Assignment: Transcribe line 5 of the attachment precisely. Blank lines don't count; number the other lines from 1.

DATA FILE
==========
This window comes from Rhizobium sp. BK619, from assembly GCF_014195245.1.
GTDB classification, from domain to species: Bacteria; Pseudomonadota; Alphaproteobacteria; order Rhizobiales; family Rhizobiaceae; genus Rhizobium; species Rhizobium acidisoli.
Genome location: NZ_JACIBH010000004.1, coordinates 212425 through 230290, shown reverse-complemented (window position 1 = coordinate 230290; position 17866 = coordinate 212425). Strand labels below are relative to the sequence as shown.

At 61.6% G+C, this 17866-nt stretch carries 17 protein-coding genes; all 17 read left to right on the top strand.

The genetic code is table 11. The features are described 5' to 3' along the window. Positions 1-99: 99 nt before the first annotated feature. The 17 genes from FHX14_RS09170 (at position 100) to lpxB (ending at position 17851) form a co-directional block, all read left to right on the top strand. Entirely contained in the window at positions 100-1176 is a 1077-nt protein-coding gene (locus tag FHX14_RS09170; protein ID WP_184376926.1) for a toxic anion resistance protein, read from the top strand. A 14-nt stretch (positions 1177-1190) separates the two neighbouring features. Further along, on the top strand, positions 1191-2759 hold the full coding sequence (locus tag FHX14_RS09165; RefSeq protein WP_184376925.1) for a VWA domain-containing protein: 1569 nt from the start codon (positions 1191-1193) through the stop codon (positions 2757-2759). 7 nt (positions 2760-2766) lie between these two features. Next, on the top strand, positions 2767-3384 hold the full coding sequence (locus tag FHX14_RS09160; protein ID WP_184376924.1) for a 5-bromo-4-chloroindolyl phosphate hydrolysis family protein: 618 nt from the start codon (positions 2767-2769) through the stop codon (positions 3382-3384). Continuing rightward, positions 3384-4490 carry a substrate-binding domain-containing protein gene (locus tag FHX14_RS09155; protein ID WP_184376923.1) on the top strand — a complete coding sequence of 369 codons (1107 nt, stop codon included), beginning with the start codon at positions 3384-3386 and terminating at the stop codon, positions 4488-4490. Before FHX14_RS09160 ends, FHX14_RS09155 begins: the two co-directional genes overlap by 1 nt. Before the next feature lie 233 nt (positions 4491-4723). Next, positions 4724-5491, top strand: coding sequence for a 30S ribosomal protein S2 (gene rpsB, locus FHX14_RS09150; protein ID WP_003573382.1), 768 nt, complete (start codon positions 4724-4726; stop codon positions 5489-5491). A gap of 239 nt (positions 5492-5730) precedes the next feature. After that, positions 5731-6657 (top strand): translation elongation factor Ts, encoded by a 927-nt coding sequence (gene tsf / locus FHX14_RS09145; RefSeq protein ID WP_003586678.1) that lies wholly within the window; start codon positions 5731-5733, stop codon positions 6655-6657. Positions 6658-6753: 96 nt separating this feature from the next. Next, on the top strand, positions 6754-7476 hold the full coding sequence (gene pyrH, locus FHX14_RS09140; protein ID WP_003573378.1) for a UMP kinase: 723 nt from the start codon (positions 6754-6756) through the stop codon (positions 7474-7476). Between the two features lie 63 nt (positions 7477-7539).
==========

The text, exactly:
The genetic code is table 11. The features are described 5' to 3' along the window. Positions 1-99: 99 nt before the first annotated feature. The 17 genes from FHX14_RS09170 (at position 100) to lpxB (ending at position 17851) form a co-directional block, all read left to right on the top strand. Entirely contained in the window at positions 100-1176 is a 1077-nt protein-coding gene (locus tag FHX14_RS09170; protein ID WP_184376926.1) for a toxic anion resistance protein, read from the top strand. A 14-nt stretch (positions 1177-1190) separates the two neighbouring features. Further along, on the top strand, positions 1191-2759 hold the full coding sequence (locus tag FHX14_RS09165; RefSeq protein WP_184376925.1) for a VWA domain-containing protein: 1569 nt from the start codon (positions 1191-1193) through the stop codon (positions 2757-2759). 7 nt (positions 2760-2766) lie between these two features. Next, on the top strand, positions 2767-3384 hold the full coding sequence (locus tag FHX14_RS09160; protein ID WP_184376924.1) for a 5-bromo-4-chloroindolyl phosphate hydrolysis family protein: 618 nt from the start codon (positions 2767-2769) through the stop codon (positions 3382-3384). Continuing rightward, positions 3384-4490 carry a substrate-binding domain-containing protein gene (locus tag FHX14_RS09155; protein ID WP_184376923.1) on the top strand — a complete coding sequence of 369 codons (1107 nt, stop codon included), beginning with the start codon at positions 3384-3386 and terminating at the stop codon, positions 4488-4490. Before FHX14_RS09160 ends, FHX14_RS09155 begins: the two co-directional genes overlap by 1 nt. Before the next feature lie 233 nt (positions 4491-4723). Next, positions 4724-5491, top strand: coding sequence for a 30S ribosomal protein S2 (gene rpsB, locus FHX14_RS09150; protein ID WP_003573382.1), 768 nt, complete (start codon positions 4724-4726; stop codon positions 5489-5491). A gap of 239 nt (positions 5492-5730) precedes the next feature. After that, positions 5731-6657 (top strand): translation elongation factor Ts, encoded by a 927-nt coding sequence (gene tsf / locus FHX14_RS09145; RefSeq protein ID WP_003586678.1) that lies wholly within the window; start codon positions 5731-5733, stop codon positions 6655-6657. Positions 6658-6753: 96 nt separating this feature from the next. Next, on the top strand, positions 6754-7476 hold the full coding sequence (gene pyrH, locus FHX14_RS09140; protein ID WP_003573378.1) for a UMP kinase: 723 nt from the start codon (positions 6754-6756) through the stop codon (positions 7474-7476). Between the two features lie 63 nt (positions 7477-7539).